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Are bacteria building toxic biofilms in your gut? (NARBAD_Q22DTP2)


   Graduate Programme

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  Prof A Narbad  No more applications being accepted  Competition Funded PhD Project (Students Worldwide)

About the Project

Think of a corroded pipe. Now think of an inflamed gut. These conditions may be caused by similar bacteria. Sulphate reducing bacteria (SRB) are anaerobic bacteria, common in the environment and the gastrointestinal tract. They produce corrosive hydrogen sulphide gas, which is known to attack metal structures and cause problems in industry. Recent work has also suggested they may be involved in gut inflammation in diseases like ulcerative colitis, and colorectal cancers. 

Biofilm formation allows bacteria to grow in a protected state with higher resistance to antibiotics. Biofilms are often associated with harmful effects such as increased pathogenesis or corrosive production. Understanding SRB lifestyle and how to prevent deleterious or antibiotic-resistant growth forms is an essential step for the design of biocontrol strategies. 

This project aims to use SRB strains from the gut and the environment to investigate the nature of SRB biofilms and how the transition between planktonic and biofilm growth is controlled. Gene expression, metatranscriptomics and quorum sensing will be utilised together with advanced microscopy to understand the role of SRB biofilms in gastrointestinal tract colonisation and persistence and to identify targets to stop or disperse biofilm formation in the gut environment.

The applicant will join the diverse and dynamic interdisciplinary teams of Narbad and Juge groups at Quadram Institute Bioscience, working on the interactions between the gut microbiota and human health and the development of biocontrol strategies. The work plan will involve training in state-of-the-art techniques of biofilm analysis, anaerobic and molecular microbiology, metagenomics, metatranscriptomics and bioinformatics. The applicant will also have the opportunity to interact with related projects. We are looking for a highly self-motivated individual who is capable of independent thinking with an aptitude for laboratory work and a strong interest in microbiology and gut health.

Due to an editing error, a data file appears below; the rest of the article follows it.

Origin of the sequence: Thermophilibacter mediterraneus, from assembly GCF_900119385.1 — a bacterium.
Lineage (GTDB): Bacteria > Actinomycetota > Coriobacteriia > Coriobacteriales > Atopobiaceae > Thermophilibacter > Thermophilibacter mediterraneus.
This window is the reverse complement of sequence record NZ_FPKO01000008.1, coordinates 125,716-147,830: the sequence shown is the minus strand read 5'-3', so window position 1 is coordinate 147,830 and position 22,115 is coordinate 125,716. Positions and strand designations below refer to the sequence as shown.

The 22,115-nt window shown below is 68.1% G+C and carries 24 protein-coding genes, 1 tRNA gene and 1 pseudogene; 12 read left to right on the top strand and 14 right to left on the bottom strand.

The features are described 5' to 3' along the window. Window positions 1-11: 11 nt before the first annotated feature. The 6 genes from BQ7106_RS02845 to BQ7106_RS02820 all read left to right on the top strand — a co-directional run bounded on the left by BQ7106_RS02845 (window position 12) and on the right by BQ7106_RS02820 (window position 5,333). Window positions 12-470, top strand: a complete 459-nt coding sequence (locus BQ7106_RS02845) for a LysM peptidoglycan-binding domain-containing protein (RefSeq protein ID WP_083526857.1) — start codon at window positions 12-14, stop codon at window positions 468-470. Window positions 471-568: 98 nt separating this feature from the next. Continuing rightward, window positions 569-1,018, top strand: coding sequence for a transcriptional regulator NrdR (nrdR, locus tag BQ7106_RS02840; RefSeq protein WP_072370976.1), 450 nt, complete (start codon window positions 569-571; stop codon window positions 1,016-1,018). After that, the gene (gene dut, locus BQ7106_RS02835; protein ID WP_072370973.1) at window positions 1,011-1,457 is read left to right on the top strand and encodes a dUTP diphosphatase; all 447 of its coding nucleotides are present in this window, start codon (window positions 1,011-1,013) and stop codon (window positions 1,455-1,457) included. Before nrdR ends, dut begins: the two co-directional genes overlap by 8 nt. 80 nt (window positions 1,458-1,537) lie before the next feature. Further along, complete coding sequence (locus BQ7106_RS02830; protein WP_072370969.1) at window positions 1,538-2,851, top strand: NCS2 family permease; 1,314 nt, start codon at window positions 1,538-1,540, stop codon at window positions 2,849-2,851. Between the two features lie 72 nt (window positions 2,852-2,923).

The Norwich Research Park Biosciences Doctoral Training Partnership (NRPDTP) is open to UK and international candidates for entry October 2021 and offers postgraduates the opportunity to undertake a 4-year PhD research project whilst enhancing professional development and research skills through a comprehensive training programme. You will join a vibrant community of world-leading researchers. All NRPDTP students undertake a three-month professional internship placement (PIPS) during their study. The placement offers exciting and invaluable work experience designed to enhance professional development. Full support and advice will be provided by our Professional Internship team. Students with, or expecting to attain, at least an upper second class honours degree, or equivalent, are invited to apply.

This project has been shortlisted for funding by the NRPDTP programme. Shortlisted applicants will be interviewed on Tuesday 25th January, Wednesday 26th January and Thursday 27th January 2022.

Visit our website for further information on eligibility and how to apply: https://biodtp.norwichresearchpark.ac.uk/

Our partners value diverse and inclusive work environments that are positive and supportive. Students are selected for admission without regard to gender, marital or civil partnership status, disability, race, nationality, ethnic origin, religion or belief, sexual orientation, age or social background.


Funding Notes

This project is awarded with a 4-year Norwich Research Park Biosciences Doctoral Training Partnership (NRPDTP) PhD studentship. The studentship includes payment of tuition fees (directly to the University), a stipend for each year of the studentship (2021/2 stipend rate: £15,609), and a Research Training Support Grant for each year of the studentship of £5,000 p.a.

References

1. Wegmann U, Nueno Palop C, Mayer MJ, Crost E, Narbad A (2017) Complete Genome Sequence of Desulfovibrio piger FI11049. Genome Announc 5:e01528-16.
2. Sayavedra L, Li T, Bueno Batista M, Seah BKB, Booth C, Zhai Q, Chen W, Narbad A Desulfovibrio diazotrophicus a sp. nov., a sulfate reducing bacterium from the human gut capable of nitrogen fixation. Environ Microbiol. 2021
3. Garcia-Gutierrez E, Walsh CJ, Sayavedra L, Diaz-Calvo T, Thapa D, Ruas-Madiedo P, Mayer MJ, Cotter PD, Narbad A. (2020) Genotypic and Phenotypic Characterization of fecal Staphylococcus epidermidis isolates suggests plasticity to adapt to different human body sites. Front Microbiol 11:688..
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